Just Half Of Politicians Can Correctly Answer This Basic Statistics Question


Tom Hale

Tom is a writer in London with a Master's degree in Journalism whose editorial work covers anything from health and the environment to technology and archaeology.

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Although a skim through the news may suggest otherwise, things have actually improved over the past decadeImage credit: Microgen/

It may or may not surprise you to hear that just over 50 percent of politicians in the UK can answer a basic probability question correctly. Believe it or not, that figure is actually up from when politicians were asked the same question 10 years ago.

The results come from a new survey by the Royal Statistical Society that asked 101 members of parliament (MPs) in the UK a relatively simple statistics question: if you toss a coin twice, what is the probability of getting two heads? 


The chance of getting heads on one coin toss is 50 percent. Since two tosses are independent events, you should multiply the two probabilities: 50 percent times 50 percent, which gives you the answer of 25 percent.

However, just 52 percent of surveyed MPs gave the correct answer, with around 32 percent giving the incorrect answer of 50 percent.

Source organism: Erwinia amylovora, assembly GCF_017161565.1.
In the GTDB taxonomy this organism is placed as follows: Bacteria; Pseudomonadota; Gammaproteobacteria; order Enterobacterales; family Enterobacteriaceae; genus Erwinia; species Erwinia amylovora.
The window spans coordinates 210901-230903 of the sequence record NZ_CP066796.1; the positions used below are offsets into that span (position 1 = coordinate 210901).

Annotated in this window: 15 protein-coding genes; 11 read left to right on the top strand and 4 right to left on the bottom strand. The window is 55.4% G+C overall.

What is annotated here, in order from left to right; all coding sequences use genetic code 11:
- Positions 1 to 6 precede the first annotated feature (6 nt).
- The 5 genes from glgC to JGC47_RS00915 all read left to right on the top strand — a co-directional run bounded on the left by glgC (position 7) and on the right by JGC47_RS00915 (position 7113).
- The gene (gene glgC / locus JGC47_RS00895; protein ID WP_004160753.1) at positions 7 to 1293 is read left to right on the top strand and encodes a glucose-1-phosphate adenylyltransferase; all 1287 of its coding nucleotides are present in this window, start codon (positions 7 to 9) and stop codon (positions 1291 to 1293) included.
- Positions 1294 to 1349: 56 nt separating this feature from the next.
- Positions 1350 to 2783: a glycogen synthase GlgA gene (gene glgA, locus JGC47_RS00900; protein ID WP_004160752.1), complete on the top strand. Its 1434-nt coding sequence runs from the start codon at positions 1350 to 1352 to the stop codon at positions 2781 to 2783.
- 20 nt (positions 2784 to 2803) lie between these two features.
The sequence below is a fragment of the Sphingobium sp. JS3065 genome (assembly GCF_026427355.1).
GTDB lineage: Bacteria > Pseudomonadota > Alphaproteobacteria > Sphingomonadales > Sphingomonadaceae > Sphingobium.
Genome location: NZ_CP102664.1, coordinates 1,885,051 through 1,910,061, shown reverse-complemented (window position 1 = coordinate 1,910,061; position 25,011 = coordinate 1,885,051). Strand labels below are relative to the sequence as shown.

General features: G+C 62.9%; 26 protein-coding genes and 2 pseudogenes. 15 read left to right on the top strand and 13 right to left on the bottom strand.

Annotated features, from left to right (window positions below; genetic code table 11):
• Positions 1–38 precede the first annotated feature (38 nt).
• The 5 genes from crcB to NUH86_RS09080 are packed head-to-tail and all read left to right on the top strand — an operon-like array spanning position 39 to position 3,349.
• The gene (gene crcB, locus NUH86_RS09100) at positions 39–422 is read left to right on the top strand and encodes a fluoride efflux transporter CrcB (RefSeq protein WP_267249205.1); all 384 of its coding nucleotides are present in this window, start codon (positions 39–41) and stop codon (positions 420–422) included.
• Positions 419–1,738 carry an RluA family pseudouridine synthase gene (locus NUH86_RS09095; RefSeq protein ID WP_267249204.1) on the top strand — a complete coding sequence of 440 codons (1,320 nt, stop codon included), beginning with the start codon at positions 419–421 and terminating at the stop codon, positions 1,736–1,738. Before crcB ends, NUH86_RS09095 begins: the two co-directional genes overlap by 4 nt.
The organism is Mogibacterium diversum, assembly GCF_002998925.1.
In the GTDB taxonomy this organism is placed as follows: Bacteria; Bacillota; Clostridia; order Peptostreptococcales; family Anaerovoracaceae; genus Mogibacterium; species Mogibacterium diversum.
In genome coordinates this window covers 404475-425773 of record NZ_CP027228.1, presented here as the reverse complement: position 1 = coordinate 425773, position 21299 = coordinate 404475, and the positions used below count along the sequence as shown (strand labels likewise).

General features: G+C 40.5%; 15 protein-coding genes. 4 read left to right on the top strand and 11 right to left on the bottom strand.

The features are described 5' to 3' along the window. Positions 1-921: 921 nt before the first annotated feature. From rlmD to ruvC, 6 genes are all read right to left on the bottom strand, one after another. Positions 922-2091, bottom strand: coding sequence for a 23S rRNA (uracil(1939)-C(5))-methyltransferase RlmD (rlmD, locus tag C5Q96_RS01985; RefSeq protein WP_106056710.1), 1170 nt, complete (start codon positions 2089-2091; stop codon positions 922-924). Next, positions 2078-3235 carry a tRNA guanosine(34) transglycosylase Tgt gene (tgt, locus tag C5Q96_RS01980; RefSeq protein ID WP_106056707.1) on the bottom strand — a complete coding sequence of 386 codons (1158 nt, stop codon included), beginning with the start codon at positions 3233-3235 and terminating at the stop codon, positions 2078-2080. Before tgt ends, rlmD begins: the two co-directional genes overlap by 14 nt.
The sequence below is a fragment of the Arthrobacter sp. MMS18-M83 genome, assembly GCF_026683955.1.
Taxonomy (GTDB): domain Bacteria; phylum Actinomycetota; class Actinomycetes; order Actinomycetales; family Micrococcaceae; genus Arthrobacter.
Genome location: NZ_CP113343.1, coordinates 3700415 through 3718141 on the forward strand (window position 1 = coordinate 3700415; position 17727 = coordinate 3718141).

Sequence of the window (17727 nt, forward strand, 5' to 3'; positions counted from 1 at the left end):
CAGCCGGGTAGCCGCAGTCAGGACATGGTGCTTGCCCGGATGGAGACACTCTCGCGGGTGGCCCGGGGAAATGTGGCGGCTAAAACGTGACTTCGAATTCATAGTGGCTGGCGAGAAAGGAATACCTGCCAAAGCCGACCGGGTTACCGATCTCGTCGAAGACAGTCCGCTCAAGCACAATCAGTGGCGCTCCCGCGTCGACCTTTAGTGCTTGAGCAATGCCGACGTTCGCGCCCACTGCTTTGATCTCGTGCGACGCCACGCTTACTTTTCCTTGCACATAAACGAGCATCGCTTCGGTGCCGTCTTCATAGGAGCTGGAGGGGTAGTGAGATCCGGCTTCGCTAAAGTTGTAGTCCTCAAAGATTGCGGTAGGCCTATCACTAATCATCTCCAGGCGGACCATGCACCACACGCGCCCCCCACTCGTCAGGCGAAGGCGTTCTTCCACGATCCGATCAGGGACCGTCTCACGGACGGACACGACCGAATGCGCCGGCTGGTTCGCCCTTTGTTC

Interestingly, politicians who have been in power for longer were more likely to provide the right answer than those recently elected. Up to 68 percent of MPs who started in office between 2001 and 2009 gave the correct answer, compared to 38 percent of MPs elected in 2019.

Although a skim through the news may suggest otherwise, things have actually improved over the past decade. A similar survey carried out in 2011 asked 97 MPs the same question and just 40 percent of MPs gave the correct answer. 


For the latest 2021/2022 survey, politicians were also asked another statistics question: you roll a six-sided die, and the rolls are 1,3,4,1 and 6. What are the mean and mode values? Just 64 percent were able to identify that the mean value was three and 63 percent knew the mode was one. 

A third question tested their knowledge about statistics that could be easily applied to the COVID-19 pandemic (that thing they’ve been in charge of sorting out for two years). The question went as follows: suppose there was a diagnostic test for a virus. The false-positive rate (the proportion of people without the virus who get a positive result) is one in 1,000. You have taken the test and tested positive. What is the probability that you have the virus? 

To answer this question correctly, you need to have three pieces of key information: the false-positive rate, the false-negative rate, and viral prevalence, yet the question only provided one of these statistics. Just 16 percent of the politicians gave the correct answer of “Not enough information to know.”

“Statistical skills are vital for good decision-making and effective scrutiny. While we’re pleased to see that it looks like MPs’ knowledge in this area has improved, the survey results highlight that more needs to be done to ensure our elected representatives have the statistical skills needed for the job,” Stian Westlake, Chief Executive of the Royal Statistical Society, said in a statement.


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